Wednesday, April 16, 2008

Why I Like Gangsta Rap (Shout-out to Lil Wayne), Pt. 2

Last time I said that when I hear a gangster rapper say that he is "covered in ice", I picture a post-apocalyptic desert, and a local warlord. This violent megalomaniac controls an oasis, and is so rich that he can afford to smoke a blunt while luxuriating in a bathtub full of ice water. The interpretation was challenged by my girlfriend, who questioned whether the rapper in fact meant such a thing. I say, "it doesn't matter!" I then refer you to my half-baked logical and literary arguments, below. Cheers!

"Ice" is a word that is used to literally refer to diamonds. It's also a simile insofar as ice and diamonds resemble each other. But what does saying you have "ice" symbolize? What does it really MEAN? Well, it stands for not being able to put your money in the bank because it is dirty (there are only off-shore banks in the world we are talking about). It stands for wealth, power. In the rap context, that power has generally been gained through illegal means. The very existence of the "illegal means" (the drug laws that effectively turn our inner cities into urban war zones, at least according to one liberal view of the world) and the appetite for the product signifies a corrupt government, corrupt morality, corrupt human nature. That is the context of the discussion. It is a Capitalist world where money is God and everything is up for barter-- dignity, morality, people's bodies, people's organs, water, forests, oil that once was forests. Sooner or later it is a world that is going to crumble under its own greed and look more like North Africa than North America. You can't talk about this world without criticizing it in the process, because it is a black-and-white, bad-by-definition world. By talking about it you are fighting a war against the future. Life is a war, it is a battle zone.

You get my point. The thing about language is that it is necessarily vague. This is something that has been "proven" to the satisfaction of most logicians and philosophers. No matter what description of the world someone (including a scientist) comes up with, it is not capable of being "complete". It cannot be complete in this sense (to give an abbreviated argument): in every case, you could have a slightly different hypothetical world in which every semantically-active term or phrase in the scientist's description has a "true", accurate, one-to-one correspondence ("reference") with something completely different from what the scientist intended to refer to. On the flipside, you could have a completely different description of this ("our") world that is just as "successful" as the scientist's in linking concepts to objects in the "outside" world. I'm not asking you to trust me on this, I am asking you to trust the logicians and philosophers of language and science who have studied it up to and through the 20th century. I am taking their word for it, even though it is in alignment with my intuitive beliefs about the world anyway.

While some of these other worlds are "hypothetical", they do demonstrate that there is a serious problem in terms of a person claiming this: "My words are true precisely because there is a one-to-one correspondence between each verbal concept and then some thing in the outside world". Instead, our words are "true" only insofar as they constitute a self-consistent conceptual scheme. There may be many such "correct" self-consistent conceptual schemes.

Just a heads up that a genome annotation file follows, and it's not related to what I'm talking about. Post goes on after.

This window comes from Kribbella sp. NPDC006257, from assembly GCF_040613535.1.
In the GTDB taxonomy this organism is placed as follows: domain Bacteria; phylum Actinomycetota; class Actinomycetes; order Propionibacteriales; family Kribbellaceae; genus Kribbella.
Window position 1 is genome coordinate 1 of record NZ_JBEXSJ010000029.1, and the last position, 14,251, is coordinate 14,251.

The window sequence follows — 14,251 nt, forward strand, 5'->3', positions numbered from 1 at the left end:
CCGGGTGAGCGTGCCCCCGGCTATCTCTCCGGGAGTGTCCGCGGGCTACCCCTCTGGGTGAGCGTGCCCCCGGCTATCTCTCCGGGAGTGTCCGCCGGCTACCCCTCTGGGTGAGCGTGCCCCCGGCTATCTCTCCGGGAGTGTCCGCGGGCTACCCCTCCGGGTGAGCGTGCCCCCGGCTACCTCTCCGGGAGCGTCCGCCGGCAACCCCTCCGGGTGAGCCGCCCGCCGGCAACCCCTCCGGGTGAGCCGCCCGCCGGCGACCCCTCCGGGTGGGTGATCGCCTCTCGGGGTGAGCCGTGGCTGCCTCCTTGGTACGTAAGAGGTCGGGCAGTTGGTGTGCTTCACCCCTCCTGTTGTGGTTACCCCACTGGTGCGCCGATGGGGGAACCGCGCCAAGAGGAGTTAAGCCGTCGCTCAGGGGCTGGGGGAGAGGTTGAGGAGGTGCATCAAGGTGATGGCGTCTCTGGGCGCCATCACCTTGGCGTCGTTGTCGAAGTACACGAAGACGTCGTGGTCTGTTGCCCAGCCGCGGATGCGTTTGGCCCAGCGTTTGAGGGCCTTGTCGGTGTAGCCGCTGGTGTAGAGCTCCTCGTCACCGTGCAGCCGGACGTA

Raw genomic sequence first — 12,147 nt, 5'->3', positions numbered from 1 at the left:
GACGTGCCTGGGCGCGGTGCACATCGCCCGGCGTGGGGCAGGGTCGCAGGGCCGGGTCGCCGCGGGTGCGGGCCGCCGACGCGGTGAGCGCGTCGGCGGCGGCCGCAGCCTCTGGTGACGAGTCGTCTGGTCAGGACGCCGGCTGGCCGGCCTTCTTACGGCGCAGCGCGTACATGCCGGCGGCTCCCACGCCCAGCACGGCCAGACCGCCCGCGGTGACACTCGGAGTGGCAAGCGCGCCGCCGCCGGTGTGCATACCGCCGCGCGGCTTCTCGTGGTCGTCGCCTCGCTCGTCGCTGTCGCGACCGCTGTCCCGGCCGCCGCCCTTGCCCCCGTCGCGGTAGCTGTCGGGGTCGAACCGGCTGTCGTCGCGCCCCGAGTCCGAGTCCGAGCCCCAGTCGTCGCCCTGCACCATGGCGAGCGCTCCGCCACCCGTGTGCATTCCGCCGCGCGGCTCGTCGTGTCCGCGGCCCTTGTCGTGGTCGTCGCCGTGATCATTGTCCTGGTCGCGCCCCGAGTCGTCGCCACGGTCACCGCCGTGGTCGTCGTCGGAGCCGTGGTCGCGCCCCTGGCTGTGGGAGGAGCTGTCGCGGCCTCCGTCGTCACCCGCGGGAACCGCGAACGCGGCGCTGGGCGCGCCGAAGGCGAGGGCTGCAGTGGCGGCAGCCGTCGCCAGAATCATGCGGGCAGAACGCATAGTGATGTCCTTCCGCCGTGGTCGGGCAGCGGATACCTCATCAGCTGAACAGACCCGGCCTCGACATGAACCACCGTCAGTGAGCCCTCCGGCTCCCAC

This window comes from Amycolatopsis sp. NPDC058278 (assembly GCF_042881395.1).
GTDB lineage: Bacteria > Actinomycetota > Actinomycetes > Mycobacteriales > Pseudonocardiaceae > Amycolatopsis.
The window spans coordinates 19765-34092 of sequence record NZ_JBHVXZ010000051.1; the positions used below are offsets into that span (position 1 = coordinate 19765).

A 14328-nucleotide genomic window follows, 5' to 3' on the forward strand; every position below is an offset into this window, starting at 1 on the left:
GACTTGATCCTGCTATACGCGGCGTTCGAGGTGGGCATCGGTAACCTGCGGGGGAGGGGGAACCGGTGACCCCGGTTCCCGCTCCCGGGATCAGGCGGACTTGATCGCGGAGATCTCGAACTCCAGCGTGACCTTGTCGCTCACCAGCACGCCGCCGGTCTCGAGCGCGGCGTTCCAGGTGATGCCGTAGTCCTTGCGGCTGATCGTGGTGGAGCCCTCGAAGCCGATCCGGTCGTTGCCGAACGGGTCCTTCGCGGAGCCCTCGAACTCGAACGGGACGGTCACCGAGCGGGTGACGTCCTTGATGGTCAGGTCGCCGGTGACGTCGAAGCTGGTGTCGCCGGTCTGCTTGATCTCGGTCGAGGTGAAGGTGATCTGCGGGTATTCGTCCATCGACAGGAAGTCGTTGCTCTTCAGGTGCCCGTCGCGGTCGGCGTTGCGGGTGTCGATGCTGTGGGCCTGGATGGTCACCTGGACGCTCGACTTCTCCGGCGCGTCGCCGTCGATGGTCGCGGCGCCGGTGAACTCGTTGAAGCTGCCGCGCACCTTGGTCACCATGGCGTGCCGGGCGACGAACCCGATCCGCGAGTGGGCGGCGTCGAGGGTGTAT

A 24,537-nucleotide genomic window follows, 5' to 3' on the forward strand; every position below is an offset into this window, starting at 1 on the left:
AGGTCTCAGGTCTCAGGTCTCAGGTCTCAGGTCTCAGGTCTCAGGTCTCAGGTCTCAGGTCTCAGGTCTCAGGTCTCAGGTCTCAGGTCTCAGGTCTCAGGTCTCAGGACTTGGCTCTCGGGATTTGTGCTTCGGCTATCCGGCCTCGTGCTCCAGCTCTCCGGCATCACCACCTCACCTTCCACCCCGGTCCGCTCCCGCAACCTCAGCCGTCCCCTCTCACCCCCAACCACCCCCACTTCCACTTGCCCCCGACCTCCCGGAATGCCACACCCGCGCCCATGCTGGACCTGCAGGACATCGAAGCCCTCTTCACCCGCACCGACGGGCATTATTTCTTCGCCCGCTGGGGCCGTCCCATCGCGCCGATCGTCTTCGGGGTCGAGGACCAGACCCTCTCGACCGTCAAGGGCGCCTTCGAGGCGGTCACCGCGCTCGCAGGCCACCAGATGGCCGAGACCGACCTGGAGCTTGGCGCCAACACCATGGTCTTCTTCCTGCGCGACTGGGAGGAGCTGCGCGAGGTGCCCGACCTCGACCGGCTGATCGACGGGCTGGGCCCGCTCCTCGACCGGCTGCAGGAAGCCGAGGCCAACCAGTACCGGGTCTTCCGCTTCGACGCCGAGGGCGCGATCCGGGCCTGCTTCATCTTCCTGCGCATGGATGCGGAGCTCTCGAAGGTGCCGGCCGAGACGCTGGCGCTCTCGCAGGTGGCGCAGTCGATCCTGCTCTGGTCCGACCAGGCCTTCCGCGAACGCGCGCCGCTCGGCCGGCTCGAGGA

That is the basis of the metaphysical argument, which needs considerable elucidation before it can become completely clear in terms of its relevance here. But I'm content to rest with my vague ranting... make your leap of logic (or not), and skip to my argument on authorial intent!

Basically, I don't care what the author of a "text" meant (text meaning anything containing recorded information, whether it be the air filled with vibrations or radiowaves, a tablet with writing carved in it, a book, a vinyl album, or a brain storing data through an electrical and chemical medium), I only care what I can interprete it as. Partly because that is the only way I can read it anyway! I can't understand exactly what someone else felt when they wrote the thing (in the sense of recreating their context), nor can I have any chance of completely understanding a statement's cultural, historical, and social context. And, I can't escape the fact that my understanding of everything is pre-coded by the "text" that is already written on my brain. Sure, I do believe that I can figure out approximately what the writer meant in the case of, say, a tv guide. Or even philosophy, to an extent. But when it comes to art (and sometimed literature), I don't necessarily care what the person meant! If I don't know the person, why should I, when it is so much more fun (and creative) to interpret it the way I want! As the observer of the art, I participate in it and make it what it is. That is not to say that what the artist meant should be ignored; rather, what the artist meant is one interpretation of the art among many. Most importantly, the damn artist probably didn't KNOW what he meant!

Since modern science (quantum physics) and modern philosophy (Kant, Hegel, to the reigning 20th century analytic philosophers) all pretty much agree that there is no single mind-independent reality, I see no reason to not embrace the power of the imagination as our most sacred faculty. Now, I totally believe in the "objectivity" of morality and aesthetics, and I also am not a moral utilitarian. But that is a different discussion... The important thing is in that overused Einstein pearl: Imagination is more important than knowledge!

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